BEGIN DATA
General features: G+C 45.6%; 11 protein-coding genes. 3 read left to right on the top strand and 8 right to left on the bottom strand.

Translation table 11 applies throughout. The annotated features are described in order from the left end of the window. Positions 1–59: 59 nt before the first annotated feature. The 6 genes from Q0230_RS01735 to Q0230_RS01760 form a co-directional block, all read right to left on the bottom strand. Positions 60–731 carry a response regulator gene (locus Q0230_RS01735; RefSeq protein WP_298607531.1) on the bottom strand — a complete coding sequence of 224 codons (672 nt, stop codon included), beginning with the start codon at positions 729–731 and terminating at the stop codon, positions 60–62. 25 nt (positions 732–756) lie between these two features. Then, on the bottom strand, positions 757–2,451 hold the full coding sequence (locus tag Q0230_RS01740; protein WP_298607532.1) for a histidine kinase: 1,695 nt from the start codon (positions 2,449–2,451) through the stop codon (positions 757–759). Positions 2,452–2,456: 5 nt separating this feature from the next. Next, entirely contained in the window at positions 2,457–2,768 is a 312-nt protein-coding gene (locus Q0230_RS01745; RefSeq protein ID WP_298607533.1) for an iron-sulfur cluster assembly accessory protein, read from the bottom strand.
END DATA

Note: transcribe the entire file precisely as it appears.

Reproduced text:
General features: G+C 45.6%; 11 protein-coding genes. 3 read left to right on the top strand and 8 right to left on the bottom strand.

Translation table 11 applies throughout. The annotated features are described in order from the left end of the window. Positions 1–59: 59 nt before the first annotated feature. The 6 genes from Q0230_RS01735 to Q0230_RS01760 form a co-directional block, all read right to left on the bottom strand. Positions 60–731 carry a response regulator gene (locus Q0230_RS01735; RefSeq protein WP_298607531.1) on the bottom strand — a complete coding sequence of 224 codons (672 nt, stop codon included), beginning with the start codon at positions 729–731 and terminating at the stop codon, positions 60–62. 25 nt (positions 732–756) lie between these two features. Then, on the bottom strand, positions 757–2,451 hold the full coding sequence (locus tag Q0230_RS01740; protein WP_298607532.1) for a histidine kinase: 1,695 nt from the start codon (positions 2,449–2,451) through the stop codon (positions 757–759). Positions 2,452–2,456: 5 nt separating this feature from the next. Next, entirely contained in the window at positions 2,457–2,768 is a 312-nt protein-coding gene (locus Q0230_RS01745; RefSeq protein ID WP_298607533.1) for an iron-sulfur cluster assembly accessory protein, read from the bottom strand.